For the 1966 model year, apart from other engine options, Ford introduced the 6.4-liter V8 unit paired to a 3-speed automatic gearbox.
Ford introduced the original Mustang GT350 Shelby in 1965 together with the legendary Carroll Shelby and the first car with the Cobra name on its engine.
Introduced in late 1964, Ford Mustang quickly found its way on the market and launched the pony-car era. While small engines powered the base versions, the 1965 Mustang GT350 came to fix that and offered a NASCAR vehicle for road use.
The car featured a lighter hood made out of fiberglass instead of pressed steel, and even if the two-stripe design was very common, it was a dealer option, not from the factory. Even though the Mustang was available in three body versions, the GT350 was produced only as a fastback. It still featured the same front design, but with a few enhancements. Its horse-badge was installed on the left side, and it was smaller than the chromed badge with a mustang in the middle of the radiator's grille. On the front fenders, there was a small GT 350 badge.
Inside, a pair of race-bucket seats were fitted for the front occupants, and there were no rear seats. Instead of those, there was a fiberglass shelf for the spare wheel. The dashboard featured an additional pod that hosted an oil-pressure dial and a tachometer with a read-line at 6.500 rpm.
Ford Mustang GT350 Shelby featured a 4.7-liter (289 ci) with a four-barrel carburetor that sent the power to the rear wheels via a 4-speed manual. Despite its simple suspension system, the Mustang GT350 Shelby was a very efficient track-car with front independent type and a live rear axle. Ford offered it even with a special competition package.
The Mustang was the original pony car, and it was one of the most important nameplates in Ford's heritage, and the 1965 fastback was an inspiration for many generations of car-enthusiasts.
To build the car, the engineering team and designers alike burned the midnight oil and finished the project in just 18 months when there were no computer-aided-design techniques. The result exceeded the expectations since it started a new car-segment.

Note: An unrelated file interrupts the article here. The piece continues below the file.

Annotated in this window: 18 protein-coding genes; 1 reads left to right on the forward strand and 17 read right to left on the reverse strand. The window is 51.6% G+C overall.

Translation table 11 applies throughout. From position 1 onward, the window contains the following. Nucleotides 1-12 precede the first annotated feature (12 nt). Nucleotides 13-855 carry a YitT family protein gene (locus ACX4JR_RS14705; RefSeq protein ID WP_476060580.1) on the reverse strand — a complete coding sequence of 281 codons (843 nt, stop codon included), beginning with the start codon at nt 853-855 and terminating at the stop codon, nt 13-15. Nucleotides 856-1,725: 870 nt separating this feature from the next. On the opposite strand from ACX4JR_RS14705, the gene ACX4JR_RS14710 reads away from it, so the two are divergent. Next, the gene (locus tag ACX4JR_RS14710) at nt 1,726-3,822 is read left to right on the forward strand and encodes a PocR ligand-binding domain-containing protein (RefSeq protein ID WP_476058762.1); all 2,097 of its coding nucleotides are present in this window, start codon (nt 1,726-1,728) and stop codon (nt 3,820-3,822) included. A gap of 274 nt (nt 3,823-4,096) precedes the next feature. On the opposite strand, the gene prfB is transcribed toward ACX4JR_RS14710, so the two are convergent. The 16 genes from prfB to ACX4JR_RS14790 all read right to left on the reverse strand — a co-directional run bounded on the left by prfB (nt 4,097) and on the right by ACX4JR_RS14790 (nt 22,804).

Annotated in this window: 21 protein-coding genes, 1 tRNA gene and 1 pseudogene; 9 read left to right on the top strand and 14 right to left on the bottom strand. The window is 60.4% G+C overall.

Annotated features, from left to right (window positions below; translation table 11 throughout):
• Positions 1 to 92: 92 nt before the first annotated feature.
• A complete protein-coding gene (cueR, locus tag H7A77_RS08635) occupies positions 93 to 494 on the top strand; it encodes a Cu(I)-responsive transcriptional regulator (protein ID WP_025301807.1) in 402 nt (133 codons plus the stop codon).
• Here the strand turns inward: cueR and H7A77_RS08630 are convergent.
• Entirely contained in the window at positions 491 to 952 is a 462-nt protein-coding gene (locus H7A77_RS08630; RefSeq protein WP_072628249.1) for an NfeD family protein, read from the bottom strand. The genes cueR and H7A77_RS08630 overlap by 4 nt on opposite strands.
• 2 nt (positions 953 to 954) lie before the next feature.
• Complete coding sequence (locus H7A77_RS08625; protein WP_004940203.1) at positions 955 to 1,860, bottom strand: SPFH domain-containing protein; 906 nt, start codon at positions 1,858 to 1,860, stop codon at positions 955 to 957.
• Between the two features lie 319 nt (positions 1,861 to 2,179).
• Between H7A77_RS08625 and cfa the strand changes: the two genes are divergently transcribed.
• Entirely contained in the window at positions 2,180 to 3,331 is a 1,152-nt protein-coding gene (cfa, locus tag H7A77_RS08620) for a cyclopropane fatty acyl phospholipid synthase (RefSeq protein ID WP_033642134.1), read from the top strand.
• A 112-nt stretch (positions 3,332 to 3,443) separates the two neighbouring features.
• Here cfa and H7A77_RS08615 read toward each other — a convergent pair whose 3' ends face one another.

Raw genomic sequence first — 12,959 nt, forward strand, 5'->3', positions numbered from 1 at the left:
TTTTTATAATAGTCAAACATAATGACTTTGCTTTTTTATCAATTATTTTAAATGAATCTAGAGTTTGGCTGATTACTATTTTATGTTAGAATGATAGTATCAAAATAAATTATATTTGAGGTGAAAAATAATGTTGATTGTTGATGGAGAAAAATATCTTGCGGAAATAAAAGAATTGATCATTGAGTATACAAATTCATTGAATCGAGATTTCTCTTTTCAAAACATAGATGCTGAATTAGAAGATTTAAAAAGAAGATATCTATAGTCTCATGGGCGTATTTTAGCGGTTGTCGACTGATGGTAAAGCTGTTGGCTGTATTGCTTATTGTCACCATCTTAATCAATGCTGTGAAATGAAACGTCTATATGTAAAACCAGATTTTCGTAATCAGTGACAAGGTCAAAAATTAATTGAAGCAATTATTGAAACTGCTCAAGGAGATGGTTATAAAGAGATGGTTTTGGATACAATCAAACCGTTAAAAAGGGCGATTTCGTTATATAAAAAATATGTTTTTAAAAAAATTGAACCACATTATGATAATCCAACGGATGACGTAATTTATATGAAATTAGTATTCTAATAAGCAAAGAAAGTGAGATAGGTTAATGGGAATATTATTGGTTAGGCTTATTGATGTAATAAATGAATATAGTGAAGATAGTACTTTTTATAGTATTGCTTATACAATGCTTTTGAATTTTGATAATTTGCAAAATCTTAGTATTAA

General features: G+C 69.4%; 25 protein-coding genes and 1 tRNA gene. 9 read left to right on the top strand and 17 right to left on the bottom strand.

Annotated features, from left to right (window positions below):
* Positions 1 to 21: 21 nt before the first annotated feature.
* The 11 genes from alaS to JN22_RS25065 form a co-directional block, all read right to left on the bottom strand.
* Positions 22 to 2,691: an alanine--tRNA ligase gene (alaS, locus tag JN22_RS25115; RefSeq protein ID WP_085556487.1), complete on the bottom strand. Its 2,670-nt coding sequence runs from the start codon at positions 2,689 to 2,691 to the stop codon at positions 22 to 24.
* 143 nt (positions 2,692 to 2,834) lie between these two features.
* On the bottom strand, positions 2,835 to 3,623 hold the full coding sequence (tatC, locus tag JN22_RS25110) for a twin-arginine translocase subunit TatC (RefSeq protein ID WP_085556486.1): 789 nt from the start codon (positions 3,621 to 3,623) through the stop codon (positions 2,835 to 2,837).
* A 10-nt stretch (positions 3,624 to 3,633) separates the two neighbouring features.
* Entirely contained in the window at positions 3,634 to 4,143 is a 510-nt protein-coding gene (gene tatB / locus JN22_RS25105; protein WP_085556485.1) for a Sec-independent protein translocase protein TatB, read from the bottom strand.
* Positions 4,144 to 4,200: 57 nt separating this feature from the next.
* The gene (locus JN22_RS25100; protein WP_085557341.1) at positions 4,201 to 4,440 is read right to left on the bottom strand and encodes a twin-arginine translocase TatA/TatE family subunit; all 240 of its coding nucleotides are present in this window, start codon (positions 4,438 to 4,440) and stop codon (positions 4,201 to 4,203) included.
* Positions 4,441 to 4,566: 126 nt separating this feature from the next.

Joe Oros designed the Mustang sedan with two doors and regular, three-box bodywork. Then, he secretly created the fastback, cast it in fiberglass, and showed it to Iacocca. The Big Chief agreed, and the legend was born. Joe Oros originated from Europe and had different ideas. He wanted the car to have a different stance and a unique front fascia. That's how the Mustang badge appeared on the grille and not the blue-oval. The round headlights were positioned a little bit backward than the grille. As a big difference apart from the regular coupe version, the greenhouse featured a sloped rear window and thick B-pillars with air-vents. Due to its sculptured side panels, the Mustang showed like no other American car on the road. For the 1965 model, Ford installed a specific badge behind the front wheels, on the fenders.
Inside, there were two bucket seats and a four-on-the-floor gear-stick. The instrument cluster resembled the front fascia, with two round dials on the outer sides and a linear speedometer between them and three lamps at the bottom. The car featured another pair of seats in the back, but they were so cramped that they could hardly be taken by anyone else than a toddler in a jumpsuit.
Despite not being the best-sold vehicle nor the fastest Ford, the Mustang might be the most iconic car ever built by the American carmaker.
The original Mustang came on the market in 1964, and it was the original pony-car, hands down. It was born as a project for a personal luxury coupe in the project "Allegro." The Mustang name came after one of the designers, Philip T. Clark, saw wild mustangs in Nevada. He designed the logo and presented it to Lee Iaccoca, who embraced the name and the idea to have a specific badge on the car.
Lee Iaccoca imagined the Mustang as a personal vehicle. It featured two round headlights and a pushed-out grille. Thanks to its long hood, the 2+2 cabin, and the short deck, the Mustang fired-up people's imagination. The carmaker installed a set of air-intakes in front of the rear wheels to cool the drum-brakes. In the back, designers placed three vertical taillights, which eventually became notorious.
Inside, there were two bucket seats and a four-on-the-floor gear-stick. The instrument cluster resembled the front fascia, with two round dials on the outer sides and a linear speedometer between them, and three lamps at the bottom. Since it was a three-box design with a regular shape for the greenhouse, there was an adequate headroom for two passengers.
Under the hood, Ford installed a choice of engines starting with an inline-six that provided just 100 hp, and it was paired to a 3-speed manual gearbox. Later on, after media and customers praised the car, the American carmaker introduced another two V8 engines.